Maryse Condé, writer and voice of Guadeloupe, died at 90

She was born in Pointe-à-Pitre, Guadeloupe, on February 11, 1934. But more than anyone else, perhaps, Maryse Condé was a citizen of the world. France, Africa, the United States, she set down her bags on different continents, immersed herself in their cultures, before raising her voice and her roots loudly. Several times cited for the Nobel Prize in Literature, she was finally crowned with the Literature Prize of the New Academy, in Stockholm, in October 2018. It was the first time that her masterful work was rewarded.

Maryse Boucolon is the youngest of a large family of eight children, who grew up surrounded by books, in the big house in Pointe-à-Pitre. In this “middle of embryonic black bourgeoisie” – these are his words – we read French authors and we don’t mention African ancestry.

It was only in Paris, where she arrived at the age of 16 as a student at the Lycée Fénelon, that she understood that color had meaning. We are in the heart of the 1950s, the colonies are emancipating, black intellectuals are in full swing.

Aimé Césaire, a decisive meeting

It was the father of one of her friends, the Marxist historian Jean Bruhat, who opened her eyes. She meets the writer and politician Aimé Césaire and her perspectives change. “I understand that I am neither French nor European. That I belong to another world and that I must learn to tear apart the lies and discover the truth of my society and of myself”she said in a documentary in 2011.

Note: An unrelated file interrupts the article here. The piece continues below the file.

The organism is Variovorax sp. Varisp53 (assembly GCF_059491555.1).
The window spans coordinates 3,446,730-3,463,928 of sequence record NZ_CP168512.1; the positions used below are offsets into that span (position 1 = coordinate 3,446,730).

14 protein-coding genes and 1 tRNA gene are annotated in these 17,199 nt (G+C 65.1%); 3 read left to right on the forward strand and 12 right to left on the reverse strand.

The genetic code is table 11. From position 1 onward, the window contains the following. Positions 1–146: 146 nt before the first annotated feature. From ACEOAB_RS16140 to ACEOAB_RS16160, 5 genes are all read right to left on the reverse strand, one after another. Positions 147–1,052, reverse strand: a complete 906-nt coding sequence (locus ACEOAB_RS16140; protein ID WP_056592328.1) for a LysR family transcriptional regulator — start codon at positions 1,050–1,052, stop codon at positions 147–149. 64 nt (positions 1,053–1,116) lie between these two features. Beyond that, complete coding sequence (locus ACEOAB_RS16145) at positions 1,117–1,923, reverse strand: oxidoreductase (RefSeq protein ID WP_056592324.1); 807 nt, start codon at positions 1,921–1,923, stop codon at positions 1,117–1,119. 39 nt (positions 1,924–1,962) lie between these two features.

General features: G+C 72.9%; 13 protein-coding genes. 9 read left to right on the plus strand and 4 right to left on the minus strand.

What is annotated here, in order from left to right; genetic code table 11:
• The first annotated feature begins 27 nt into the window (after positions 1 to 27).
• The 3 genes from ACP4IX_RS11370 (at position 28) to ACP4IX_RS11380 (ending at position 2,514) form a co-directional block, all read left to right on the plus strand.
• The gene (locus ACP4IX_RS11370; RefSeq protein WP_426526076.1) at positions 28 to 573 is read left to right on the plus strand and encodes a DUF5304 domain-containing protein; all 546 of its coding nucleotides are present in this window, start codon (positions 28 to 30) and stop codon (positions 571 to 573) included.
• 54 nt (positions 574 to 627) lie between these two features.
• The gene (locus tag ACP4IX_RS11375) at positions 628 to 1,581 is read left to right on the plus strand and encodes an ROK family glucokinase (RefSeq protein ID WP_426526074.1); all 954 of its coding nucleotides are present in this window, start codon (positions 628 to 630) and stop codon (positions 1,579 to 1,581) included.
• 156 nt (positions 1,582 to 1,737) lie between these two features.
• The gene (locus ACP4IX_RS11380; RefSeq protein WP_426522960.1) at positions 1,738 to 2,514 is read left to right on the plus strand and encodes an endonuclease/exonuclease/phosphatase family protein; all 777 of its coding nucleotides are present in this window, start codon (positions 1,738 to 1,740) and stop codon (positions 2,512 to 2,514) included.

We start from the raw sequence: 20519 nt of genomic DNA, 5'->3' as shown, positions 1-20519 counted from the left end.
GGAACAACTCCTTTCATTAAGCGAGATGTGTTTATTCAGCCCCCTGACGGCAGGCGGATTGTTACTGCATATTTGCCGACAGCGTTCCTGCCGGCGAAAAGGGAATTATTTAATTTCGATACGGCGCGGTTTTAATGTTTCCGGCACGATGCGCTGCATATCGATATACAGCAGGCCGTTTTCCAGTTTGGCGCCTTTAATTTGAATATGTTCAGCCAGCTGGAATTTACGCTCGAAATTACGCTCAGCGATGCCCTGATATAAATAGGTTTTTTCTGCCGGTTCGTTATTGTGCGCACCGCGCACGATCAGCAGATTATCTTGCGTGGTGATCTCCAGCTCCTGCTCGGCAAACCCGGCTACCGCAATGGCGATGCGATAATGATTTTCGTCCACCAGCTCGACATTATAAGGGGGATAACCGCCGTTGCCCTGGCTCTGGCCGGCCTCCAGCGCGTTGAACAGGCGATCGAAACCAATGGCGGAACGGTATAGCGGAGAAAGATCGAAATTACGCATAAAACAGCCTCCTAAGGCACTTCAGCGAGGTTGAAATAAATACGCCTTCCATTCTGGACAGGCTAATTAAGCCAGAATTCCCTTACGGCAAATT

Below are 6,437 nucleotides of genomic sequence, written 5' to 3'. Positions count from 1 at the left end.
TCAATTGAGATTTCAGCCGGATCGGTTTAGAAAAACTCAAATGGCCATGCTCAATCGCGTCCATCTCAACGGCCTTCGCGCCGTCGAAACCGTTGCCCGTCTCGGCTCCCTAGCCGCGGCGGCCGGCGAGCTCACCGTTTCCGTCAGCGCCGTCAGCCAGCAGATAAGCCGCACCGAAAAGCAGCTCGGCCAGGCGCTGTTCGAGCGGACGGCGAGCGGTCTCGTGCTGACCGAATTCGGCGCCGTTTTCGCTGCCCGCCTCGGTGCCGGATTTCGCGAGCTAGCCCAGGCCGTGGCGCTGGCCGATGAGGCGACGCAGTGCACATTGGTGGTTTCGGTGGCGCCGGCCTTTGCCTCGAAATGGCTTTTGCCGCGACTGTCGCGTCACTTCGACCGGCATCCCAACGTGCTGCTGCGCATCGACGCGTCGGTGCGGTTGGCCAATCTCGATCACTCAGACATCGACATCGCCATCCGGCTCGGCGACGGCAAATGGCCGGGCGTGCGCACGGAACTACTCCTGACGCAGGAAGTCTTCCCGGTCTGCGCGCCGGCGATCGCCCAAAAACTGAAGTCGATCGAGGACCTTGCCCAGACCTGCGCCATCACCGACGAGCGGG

As a young adult, she meets a Haitian journalist who leaves her upon learning of her pregnancy. Single mother of a little boy, she must give up Normale Supérieure. In search of respectability, three years later she married Mamadou Condé, an apprentice Guinean actor. But between the man and the role, there is a world of difference and their marriage is on the rocks.

In 1959, Africa became the imperative destination in his quest for his origins. First stop: Ivory Coast, where she is a French teacher at Bingerville high school. She lives with her first daughter and her son, before flying to Guinea and finding her husband, an alcoholic. Two daughters join the family. In Conakry, life is hard: “Four children to feed and protect in a town where there is nothing, it wasn’t easy”.

In Unvarnished Lifeautobiography published in 2012, she confides that “she cannot become African”. She is bruised to have stayed “the foreigner” despite his black skin. Furthermore, his marriage fizzled out. So she fled, to Ghana, with her children, then to Senegal, where she married a white British professor in the early 1980s. Richard Philcox will also be his translator.

It was only at the age of 42, after twelve years of trials in Africa and thanks to his new companion, who brought him “calm and serenity”which she begins to write.

Professor at Columbia University

In 1976, she published HeremakhononThen Segou (1984-1985), a bestseller on the Bambara empire in 19th century Mali. Her historical reconstructions may be successful, but she changes course and, in Crossing the mangrove (1989), Celanira neck-cut (2000) or History of the cannibal woman (2005), she addresses contemporary themes deeply tinged with Guadeloupean and Creole culture.

In New York, where she lived for 20 years, Maryse Condré opened a French-speaking studies center at Columbia University. She teaches a “literature in French which does not speak of France”. After the recognition of trafficking and slavery as crimes against humanity in 2001, she chaired the committee for the memory of slavery in France.

Suffering from a neurodegenerative disease, at the age of 80 she chose to retire to Provence where she dictated her latest book to a friend. The Gospel of the New Worldhis rewriting of the New Testament, in Guadeloupe.

Maryse Condé died on the night of April 1 to 2, at Apt hospital, in Vaucluse. She was 90 years old.

Isabelle Monnart (with AFP)

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